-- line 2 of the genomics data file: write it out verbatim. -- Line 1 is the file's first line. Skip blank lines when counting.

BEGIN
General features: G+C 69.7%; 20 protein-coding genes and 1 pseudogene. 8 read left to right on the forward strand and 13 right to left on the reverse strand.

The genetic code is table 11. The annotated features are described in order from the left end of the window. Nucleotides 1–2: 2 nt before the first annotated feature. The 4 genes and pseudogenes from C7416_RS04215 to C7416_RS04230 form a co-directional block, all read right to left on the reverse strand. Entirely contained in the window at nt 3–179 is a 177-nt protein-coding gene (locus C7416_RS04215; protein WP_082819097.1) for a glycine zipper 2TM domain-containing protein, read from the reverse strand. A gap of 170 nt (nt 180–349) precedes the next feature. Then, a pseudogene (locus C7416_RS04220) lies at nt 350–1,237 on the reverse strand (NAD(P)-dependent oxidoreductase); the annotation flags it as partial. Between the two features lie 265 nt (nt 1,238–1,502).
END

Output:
The genetic code is table 11. The annotated features are described in order from the left end of the window. Nucleotides 1–2: 2 nt before the first annotated feature. The 4 genes and pseudogenes from C7416_RS04215 to C7416_RS04230 form a co-directional block, all read right to left on the reverse strand. Entirely contained in the window at nt 3–179 is a 177-nt protein-coding gene (locus C7416_RS04215; protein WP_082819097.1) for a glycine zipper 2TM domain-containing protein, read from the reverse strand. A gap of 170 nt (nt 180–349) precedes the next feature. Then, a pseudogene (locus C7416_RS04220) lies at nt 350–1,237 on the reverse strand (NAD(P)-dependent oxidoreductase); the annotation flags it as partial. Between the two features lie 265 nt (nt 1,238–1,502).